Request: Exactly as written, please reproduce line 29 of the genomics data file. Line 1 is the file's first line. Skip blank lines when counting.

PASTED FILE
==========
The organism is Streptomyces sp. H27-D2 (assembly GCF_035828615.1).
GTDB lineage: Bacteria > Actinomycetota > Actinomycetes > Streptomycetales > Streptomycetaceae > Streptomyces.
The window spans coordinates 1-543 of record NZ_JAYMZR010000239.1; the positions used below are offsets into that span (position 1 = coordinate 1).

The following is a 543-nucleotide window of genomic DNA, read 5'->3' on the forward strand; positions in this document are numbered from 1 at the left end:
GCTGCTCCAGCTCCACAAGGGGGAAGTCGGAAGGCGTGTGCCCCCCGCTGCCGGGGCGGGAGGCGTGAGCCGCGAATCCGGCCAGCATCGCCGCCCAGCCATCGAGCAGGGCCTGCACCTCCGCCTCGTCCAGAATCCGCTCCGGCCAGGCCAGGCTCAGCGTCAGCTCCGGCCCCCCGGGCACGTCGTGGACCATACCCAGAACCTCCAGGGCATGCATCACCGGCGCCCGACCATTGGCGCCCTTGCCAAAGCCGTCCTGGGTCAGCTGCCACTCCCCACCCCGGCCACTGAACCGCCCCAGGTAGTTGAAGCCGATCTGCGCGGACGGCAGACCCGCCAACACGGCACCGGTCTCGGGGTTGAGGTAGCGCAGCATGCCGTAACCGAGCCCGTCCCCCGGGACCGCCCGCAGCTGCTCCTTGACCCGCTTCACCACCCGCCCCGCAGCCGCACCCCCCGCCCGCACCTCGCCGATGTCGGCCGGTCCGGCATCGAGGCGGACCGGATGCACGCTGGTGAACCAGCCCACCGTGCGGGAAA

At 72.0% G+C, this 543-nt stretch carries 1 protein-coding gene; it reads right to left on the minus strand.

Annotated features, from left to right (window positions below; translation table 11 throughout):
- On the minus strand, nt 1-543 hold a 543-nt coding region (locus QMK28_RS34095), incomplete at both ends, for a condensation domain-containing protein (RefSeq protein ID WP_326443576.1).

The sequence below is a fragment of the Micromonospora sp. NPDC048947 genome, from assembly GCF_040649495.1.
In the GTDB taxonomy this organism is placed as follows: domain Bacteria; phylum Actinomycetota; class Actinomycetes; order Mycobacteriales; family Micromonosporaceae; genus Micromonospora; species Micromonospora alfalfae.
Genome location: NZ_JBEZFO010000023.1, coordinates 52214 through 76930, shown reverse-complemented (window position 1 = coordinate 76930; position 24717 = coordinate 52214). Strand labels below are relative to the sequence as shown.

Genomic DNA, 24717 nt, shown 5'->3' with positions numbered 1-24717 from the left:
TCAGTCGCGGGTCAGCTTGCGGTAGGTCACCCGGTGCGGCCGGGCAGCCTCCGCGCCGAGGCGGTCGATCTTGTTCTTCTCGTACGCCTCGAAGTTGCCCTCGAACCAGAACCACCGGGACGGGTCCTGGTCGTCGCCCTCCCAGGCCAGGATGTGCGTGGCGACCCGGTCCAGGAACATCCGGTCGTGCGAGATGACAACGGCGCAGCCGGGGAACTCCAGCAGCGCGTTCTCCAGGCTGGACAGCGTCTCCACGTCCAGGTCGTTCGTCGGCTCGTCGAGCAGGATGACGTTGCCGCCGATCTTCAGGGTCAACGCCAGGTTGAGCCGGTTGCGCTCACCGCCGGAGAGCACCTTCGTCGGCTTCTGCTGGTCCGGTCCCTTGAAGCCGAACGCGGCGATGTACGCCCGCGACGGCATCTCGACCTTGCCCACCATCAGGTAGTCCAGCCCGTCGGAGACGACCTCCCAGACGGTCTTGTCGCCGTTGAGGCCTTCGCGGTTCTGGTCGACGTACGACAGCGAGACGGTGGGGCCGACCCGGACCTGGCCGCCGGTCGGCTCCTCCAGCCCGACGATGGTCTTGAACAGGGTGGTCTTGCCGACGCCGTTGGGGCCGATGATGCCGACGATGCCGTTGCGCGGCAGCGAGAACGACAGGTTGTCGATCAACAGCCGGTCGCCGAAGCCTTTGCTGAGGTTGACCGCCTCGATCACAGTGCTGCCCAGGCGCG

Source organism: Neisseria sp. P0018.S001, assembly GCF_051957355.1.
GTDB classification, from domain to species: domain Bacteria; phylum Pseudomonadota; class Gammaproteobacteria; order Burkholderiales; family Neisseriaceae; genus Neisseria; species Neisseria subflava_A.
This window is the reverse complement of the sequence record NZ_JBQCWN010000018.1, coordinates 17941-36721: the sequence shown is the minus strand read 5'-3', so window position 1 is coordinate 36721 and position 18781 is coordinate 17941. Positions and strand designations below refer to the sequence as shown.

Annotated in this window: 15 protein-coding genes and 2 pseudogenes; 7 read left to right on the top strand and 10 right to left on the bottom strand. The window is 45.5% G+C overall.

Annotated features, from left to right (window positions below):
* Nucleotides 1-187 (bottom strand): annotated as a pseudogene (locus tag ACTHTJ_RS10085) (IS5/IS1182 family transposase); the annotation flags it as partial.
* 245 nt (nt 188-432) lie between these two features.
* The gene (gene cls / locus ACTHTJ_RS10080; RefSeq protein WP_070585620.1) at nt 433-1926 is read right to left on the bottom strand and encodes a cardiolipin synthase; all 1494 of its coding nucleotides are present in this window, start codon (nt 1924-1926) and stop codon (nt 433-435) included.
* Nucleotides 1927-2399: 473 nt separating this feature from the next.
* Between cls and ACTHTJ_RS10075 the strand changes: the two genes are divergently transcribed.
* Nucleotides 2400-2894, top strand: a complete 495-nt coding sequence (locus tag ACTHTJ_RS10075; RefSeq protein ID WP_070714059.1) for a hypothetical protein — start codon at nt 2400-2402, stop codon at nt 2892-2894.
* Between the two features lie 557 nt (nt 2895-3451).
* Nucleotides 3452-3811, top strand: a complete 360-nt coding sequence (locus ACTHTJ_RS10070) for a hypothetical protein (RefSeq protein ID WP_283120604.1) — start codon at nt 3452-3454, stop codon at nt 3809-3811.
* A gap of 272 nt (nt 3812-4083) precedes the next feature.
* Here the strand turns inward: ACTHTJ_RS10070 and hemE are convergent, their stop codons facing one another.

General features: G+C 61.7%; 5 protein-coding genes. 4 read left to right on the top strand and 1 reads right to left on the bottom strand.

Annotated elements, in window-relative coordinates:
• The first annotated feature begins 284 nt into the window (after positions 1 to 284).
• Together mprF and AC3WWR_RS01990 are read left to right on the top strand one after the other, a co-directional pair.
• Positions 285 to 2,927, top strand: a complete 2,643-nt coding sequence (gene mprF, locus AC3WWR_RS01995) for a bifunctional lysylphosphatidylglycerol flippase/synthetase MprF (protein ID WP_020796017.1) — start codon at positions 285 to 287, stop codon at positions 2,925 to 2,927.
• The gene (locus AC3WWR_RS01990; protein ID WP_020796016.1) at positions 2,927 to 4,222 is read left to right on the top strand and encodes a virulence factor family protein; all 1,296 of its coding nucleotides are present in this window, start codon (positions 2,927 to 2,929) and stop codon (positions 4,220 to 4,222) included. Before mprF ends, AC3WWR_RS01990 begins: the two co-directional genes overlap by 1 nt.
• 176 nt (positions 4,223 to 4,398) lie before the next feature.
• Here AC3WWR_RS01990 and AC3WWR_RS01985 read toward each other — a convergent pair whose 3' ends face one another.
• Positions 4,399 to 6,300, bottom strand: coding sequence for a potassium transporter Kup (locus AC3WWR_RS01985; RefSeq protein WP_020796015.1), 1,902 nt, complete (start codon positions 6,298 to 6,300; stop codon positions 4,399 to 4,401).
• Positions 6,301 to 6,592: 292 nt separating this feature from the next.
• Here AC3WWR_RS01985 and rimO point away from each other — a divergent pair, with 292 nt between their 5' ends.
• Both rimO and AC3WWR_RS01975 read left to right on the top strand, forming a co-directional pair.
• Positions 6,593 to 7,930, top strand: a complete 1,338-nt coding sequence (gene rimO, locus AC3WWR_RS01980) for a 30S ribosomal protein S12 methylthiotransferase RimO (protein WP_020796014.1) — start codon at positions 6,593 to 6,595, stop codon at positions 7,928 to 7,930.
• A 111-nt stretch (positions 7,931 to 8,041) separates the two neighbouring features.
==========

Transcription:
General features: G+C 61.7%; 5 protein-coding genes. 4 read left to right on the top strand and 1 reads right to left on the bottom strand.